NACE R&D Hubs update: autumn 2019
10 December 2019
NACE’s Research and Development (R&D) Hubs offer regional opportunities for NACE members to exchange effective practice, develop in-school research skills and collaborate on enquiry-based projects. Each Hub is led by a Challenge Award-accredited school, bringing together members from all phases, sectors and contexts to share and augment the available evidence on what works for more able learners. Participation is free for staff at NACE member schools.
Read on for reports from this term’s Hub meetings, including details of each Hub’s focus for the current academic year:
Alfreton Nursey School, Derbyshire
Autumn term report from Hub Lead Amanda Hubball:
We had an exciting and productive meeting, attended by a mix of nursery, primary and secondary colleagues. Despite our different settings, we identified a shared challenge: the lack of consistent progress for children identified as more able. Whether it’s science in the EYFS or English in Year 9, it seems that those identified as more able do not always make the progress we would like and indeed expect.
The session began by discussing the current research collaboration on perfectionism between NACE and York St John University. We then reviewed the online course run by the University of Birmingham and Chartered College on the value of research-driven practice in schools and how to work effectively and objectively with research papers/journals. Videos from the course were shared to stimulate thinking and discussion, along with printed documents to support analysis and judgement of the value of research.
We also reviewed the support and resources available from NACE – specifically highlighting the webinar on research engagement in schools (recording available via the NACE members’ site).
For the current academic year, we agreed on a shared focus for our Hub, with the opportunity to personalise this focus so it has maximum benefit for each participating school: “What are the barriers to progress for more able children?”
In order to unpick this, we discussed possible barriers that may exist, including:
- The quality of classroom relationships – teacher/child and child/child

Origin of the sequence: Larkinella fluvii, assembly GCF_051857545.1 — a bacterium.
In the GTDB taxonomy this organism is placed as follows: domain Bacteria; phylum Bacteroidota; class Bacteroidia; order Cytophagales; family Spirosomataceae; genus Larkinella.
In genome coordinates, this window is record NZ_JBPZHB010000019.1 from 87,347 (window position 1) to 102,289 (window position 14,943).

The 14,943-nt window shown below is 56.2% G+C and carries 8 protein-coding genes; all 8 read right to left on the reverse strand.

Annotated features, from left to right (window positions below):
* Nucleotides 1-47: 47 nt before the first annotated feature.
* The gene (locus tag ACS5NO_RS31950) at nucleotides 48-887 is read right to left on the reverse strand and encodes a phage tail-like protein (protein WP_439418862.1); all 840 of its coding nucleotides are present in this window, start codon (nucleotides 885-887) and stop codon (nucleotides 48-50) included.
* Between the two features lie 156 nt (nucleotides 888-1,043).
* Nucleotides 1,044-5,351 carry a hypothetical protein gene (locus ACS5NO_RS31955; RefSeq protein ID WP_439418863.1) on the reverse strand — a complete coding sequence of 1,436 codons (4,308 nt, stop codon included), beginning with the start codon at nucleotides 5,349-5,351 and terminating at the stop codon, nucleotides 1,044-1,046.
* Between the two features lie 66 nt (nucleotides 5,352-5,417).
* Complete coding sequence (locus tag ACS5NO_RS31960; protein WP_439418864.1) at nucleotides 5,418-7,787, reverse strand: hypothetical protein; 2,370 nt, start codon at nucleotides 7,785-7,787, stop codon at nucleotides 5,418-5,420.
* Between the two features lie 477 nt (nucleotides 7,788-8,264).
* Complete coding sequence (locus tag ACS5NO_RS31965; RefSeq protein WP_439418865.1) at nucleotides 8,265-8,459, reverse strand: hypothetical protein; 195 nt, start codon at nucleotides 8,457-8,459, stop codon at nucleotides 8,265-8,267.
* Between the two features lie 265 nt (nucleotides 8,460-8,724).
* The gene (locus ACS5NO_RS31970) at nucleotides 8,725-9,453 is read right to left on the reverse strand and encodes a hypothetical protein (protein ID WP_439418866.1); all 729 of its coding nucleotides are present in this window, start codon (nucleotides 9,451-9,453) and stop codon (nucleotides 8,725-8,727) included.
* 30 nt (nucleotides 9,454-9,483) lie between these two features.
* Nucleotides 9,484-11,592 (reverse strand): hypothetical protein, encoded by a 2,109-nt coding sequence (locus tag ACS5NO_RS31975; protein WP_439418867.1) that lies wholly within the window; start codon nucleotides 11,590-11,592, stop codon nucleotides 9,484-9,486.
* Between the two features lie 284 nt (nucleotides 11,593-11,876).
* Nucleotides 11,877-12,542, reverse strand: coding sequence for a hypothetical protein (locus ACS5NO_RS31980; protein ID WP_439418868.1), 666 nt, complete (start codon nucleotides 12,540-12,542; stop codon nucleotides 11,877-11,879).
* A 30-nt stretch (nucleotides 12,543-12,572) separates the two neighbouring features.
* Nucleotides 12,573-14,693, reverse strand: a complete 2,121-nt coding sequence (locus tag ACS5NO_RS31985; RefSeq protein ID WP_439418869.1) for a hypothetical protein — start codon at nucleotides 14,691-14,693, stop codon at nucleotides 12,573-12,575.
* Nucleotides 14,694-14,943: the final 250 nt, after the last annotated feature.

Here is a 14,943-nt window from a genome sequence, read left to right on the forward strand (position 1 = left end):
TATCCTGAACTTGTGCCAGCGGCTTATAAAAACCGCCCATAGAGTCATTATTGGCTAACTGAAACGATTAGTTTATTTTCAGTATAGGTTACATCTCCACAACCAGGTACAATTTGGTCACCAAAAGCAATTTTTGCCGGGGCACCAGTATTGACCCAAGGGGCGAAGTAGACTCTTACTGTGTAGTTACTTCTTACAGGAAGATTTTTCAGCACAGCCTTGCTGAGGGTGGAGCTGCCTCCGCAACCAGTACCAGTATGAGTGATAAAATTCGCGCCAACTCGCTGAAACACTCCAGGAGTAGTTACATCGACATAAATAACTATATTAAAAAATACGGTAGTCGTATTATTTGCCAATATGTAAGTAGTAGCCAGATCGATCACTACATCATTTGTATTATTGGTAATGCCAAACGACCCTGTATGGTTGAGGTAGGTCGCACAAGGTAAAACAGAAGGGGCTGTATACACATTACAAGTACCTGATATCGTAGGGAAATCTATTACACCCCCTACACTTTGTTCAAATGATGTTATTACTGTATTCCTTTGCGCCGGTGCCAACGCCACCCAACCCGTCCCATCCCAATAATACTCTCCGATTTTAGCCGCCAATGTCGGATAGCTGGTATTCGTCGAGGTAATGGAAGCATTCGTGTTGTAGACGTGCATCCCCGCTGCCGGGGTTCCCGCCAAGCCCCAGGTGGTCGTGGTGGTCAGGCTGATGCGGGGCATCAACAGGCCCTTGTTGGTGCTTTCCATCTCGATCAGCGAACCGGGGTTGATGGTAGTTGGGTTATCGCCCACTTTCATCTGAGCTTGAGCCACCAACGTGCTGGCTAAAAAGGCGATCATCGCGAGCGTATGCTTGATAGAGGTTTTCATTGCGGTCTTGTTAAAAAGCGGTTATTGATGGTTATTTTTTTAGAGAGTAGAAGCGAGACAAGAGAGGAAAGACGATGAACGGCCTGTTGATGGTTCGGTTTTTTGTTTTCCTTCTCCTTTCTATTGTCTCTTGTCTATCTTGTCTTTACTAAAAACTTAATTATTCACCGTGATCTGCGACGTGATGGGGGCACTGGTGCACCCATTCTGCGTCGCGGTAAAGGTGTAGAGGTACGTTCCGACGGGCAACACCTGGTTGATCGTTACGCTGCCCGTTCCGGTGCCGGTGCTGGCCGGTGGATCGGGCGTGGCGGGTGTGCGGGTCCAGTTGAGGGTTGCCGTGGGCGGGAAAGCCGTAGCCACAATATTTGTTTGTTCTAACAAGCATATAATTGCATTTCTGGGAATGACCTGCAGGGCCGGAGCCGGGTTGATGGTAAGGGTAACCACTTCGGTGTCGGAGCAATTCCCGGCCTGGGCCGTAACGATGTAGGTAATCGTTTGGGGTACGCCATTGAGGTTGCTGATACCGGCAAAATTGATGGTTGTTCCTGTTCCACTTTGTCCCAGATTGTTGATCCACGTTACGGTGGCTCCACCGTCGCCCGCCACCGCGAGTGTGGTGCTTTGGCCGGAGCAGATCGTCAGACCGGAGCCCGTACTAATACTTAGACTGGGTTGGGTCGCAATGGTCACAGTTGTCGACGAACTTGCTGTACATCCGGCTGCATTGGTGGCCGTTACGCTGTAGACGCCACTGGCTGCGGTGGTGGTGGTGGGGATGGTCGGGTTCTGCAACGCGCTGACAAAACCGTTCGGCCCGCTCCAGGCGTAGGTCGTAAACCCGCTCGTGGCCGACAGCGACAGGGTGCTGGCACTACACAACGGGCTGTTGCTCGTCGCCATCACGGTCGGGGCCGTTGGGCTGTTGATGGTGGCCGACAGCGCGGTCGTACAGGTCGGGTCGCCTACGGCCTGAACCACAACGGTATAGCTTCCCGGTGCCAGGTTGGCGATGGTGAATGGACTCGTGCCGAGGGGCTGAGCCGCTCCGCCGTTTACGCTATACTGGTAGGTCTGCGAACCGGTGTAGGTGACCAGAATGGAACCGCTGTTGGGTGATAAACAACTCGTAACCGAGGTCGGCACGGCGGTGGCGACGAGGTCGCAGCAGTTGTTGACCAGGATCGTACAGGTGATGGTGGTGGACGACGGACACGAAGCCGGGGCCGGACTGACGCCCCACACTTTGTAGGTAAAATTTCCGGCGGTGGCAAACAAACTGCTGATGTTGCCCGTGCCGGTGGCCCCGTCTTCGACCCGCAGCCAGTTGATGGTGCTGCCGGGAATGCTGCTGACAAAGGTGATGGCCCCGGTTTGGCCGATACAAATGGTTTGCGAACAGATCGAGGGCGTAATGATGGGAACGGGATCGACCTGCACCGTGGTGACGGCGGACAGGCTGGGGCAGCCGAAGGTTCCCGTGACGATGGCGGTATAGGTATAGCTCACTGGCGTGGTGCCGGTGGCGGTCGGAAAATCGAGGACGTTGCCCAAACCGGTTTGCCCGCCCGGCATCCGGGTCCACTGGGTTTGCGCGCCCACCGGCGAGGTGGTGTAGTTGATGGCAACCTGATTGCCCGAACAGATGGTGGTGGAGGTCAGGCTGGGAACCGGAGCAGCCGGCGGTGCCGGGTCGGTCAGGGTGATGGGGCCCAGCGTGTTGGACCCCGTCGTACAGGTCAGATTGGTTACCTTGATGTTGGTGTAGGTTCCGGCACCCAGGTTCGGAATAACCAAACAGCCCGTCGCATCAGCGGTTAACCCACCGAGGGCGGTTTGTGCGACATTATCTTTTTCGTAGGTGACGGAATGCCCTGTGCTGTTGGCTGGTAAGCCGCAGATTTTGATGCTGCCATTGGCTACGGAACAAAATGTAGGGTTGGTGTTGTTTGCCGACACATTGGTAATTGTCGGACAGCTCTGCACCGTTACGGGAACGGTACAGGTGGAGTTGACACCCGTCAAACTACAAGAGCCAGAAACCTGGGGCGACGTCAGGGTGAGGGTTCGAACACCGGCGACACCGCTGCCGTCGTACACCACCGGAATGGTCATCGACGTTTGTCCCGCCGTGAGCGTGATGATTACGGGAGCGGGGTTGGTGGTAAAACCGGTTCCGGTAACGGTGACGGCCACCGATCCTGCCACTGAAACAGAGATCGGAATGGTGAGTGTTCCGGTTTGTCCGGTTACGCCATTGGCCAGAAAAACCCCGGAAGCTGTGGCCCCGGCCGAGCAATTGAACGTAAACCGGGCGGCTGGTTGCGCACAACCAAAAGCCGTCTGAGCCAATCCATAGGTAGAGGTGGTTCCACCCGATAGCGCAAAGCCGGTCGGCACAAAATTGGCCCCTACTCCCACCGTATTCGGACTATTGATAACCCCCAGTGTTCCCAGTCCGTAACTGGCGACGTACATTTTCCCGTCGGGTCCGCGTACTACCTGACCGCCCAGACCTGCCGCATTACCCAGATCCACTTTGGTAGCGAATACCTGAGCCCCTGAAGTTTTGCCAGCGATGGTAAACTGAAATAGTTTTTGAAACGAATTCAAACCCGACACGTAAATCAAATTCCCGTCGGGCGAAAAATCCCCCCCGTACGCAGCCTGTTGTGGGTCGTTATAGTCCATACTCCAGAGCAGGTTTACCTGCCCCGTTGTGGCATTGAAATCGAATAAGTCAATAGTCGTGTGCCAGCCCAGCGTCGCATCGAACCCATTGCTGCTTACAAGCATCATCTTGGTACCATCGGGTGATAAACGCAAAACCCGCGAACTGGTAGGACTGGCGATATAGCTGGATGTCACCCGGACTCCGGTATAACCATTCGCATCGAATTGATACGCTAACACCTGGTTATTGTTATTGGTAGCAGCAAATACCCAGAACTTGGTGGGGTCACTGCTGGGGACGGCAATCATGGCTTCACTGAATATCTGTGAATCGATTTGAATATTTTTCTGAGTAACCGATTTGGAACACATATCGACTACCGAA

- Environment – school and classroom
- Teacher values/judgements/subjectivity
- Home life/disadvantage/pupil premium
- Mental health and wellbeing
- Teacher knowledge – what does greater depth look like?
- Subject knowledge – ability to continue to stretch
Possible areas of focus:
- Curriculum area
- Characteristics/demographics – gender, pupil premium etc
- Year group
For example, we could choose to look at whether the classroom environment impacts on the progress of more able pupils in maths in Year 2.
Once the specific focus has been established in each of our schools, we will share our chosen research areas via the Hub online group, ahead of our spring term meeting.
Next Hub meeting dates:
Barry Island Primary School, Vale of Glamorgan
Autumn term report from Hub Lead Donna Evans:
Our first Hub meeting of the academic year took place on 25 September, with a focus on developing literacy skills in line with the new Curriculum for Wales. The day started with a learning walk, showcasing best practice in using technology to develop all aspects of literacy skills from nursery to Year 6. During the walk, attendees had the opportunity to speak freely to children and staff members, and to observe the use of a range of technologies and blended learning to develop reading, writing and story-planning skills – including virtual reality headsets, green screening, word clouds and online platforms such as Seesaw and Mentimeter.
In the afternoon, the group discussed the new Curriculum for Wales and the area of learning for language, literacy and communication (LLC), aiming to identify pertinent and relevant research enquiry questions. Delegates were keen to investigate approaches to developing speaking and listening skills and Welsh language skills. We also looked in detail at the process of writing a research plan and at different ways to collect data within the research period. We closed with a discussion of the NACE Challenge Framework and how it can be used to drive provision for more able learners in our schools.
Delegates left the day enthusiastic and excited about the research they would carry out over the next 10 weeks. We are all looking forward to the next meeting, when we will learn about writing up the research, analysing results and making sound conclusions. This will also be an opportunity to share progress in developing more able and LLC skills within our schools.
Next Hub meeting dates:
- Wednesday 15 January 2020 (1.30-3.30pm) – register to attend
- Wednesday 4 March 2020 (9.30am-3.00pm)
Haybridge High School, Worcestershire
Autumn term report from Hub Lead Rob Lightfoot:
Our first Hub meeting of the term was well-attended by schools at all stages – including some accredited with the NACE Challenge Award and others at the starting point in developing their provision for more able learners. One of the major benefits of the Hub is the opportunity to learn from each other, across diverse contexts.